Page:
Trina Solar Ltd., the biggest supplier of solar panels, posted its biggest profit in four years as surging demand prompted the company to boost its shipment forecast by as much as 16 percent.
Net income attributable to Changzhou, China-based Trina was $40.9 million, or 42 cents an American depositary receipt, in the second quarter, up from $10.7 million, or 14 cents, a year earlier, according to a statement Tuesday. That was the most since 2011 and almost double the 25-cent average of eight analysts’ estimates compiled by Bloomberg.
Trina is benefiting from climbing demand for carbon-free energy, especially in China, India and the U.S., coupled with efforts to reduce its production costs and boost margins. The company became the world’s biggest solar company last year by shipping 3.66 gigawatts of panels, and said Tuesday it expects to deliver as much as 5.1 gigawatts this year, up from a May forecast of 4.4 gigawatts to 4.6 gigawatts.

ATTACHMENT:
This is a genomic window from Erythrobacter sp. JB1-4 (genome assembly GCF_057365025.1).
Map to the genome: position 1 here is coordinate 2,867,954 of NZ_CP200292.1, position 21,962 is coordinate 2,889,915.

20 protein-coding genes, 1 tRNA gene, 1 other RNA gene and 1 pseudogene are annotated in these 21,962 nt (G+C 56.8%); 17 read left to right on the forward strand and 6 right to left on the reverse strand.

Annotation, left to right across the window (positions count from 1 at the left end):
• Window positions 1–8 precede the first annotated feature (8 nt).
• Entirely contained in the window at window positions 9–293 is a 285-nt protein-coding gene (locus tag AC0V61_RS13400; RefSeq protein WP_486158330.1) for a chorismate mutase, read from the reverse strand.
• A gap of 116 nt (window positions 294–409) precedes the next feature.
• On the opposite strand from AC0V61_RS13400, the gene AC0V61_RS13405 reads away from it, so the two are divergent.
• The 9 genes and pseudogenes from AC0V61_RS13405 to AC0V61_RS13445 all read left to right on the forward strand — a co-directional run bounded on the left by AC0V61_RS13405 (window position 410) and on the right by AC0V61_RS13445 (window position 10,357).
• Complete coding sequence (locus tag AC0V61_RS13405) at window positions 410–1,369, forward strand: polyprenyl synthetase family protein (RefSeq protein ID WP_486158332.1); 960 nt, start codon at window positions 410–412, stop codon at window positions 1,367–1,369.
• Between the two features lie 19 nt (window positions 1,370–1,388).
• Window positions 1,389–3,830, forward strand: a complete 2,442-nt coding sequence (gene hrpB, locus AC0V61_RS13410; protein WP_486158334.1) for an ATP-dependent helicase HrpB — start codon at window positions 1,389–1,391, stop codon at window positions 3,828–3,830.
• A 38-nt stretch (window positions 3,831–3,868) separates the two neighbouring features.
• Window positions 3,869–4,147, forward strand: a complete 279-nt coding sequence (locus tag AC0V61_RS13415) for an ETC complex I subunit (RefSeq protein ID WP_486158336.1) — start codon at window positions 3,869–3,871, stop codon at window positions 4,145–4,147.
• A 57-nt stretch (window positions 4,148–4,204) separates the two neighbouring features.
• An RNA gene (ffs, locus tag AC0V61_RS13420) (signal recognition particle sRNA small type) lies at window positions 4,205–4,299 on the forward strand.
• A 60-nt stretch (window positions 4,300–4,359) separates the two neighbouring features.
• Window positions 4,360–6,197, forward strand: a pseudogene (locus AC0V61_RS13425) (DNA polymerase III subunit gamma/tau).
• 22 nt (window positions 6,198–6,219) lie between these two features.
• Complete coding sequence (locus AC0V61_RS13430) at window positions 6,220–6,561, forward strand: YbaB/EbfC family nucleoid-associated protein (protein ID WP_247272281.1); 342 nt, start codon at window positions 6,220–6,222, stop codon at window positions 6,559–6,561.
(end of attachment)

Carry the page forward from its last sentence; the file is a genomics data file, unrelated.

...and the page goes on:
“We achieved our strongest quarter ever in almost all financial and operating metrics,” as “demand in global solar markets continues to increase,” Jifan Gao, chairman and chief executive officer, said on a call with analysts.
The company will probably see added benefit this year from China’s move to devalue the yuan because many customers sign contracts priced in dollars, euros and other currencies. Trina reported a net foreign currency exchange gain of $5.1 million, compared to a loss of $1.7 million in the first quarter.
The company delivered 1.2 gigawatts of panels in the quarter, beating its May forecast of 1.1 gigawatts to 1.14 gigawatts and up from 795 megawatts a year earlier. Trina is expanding production and working to reduce costs, helping boost margins to 20 percent from 15.4 percent a year earlier. Revenue climbed 39 percent to $722.9 million.
Trina’s rapid expansion parallels the expected boom in demand for solar panels that’s expected to grow by almost a third this year.
“Continued cost-reduction efforts and Trina’s ongoing effort to build strong presence in fast-growing markets,” are starting to pay off, Jeffrey Osborne, an analyst at Cowen & Co. in New York, said in a research note Tuesday.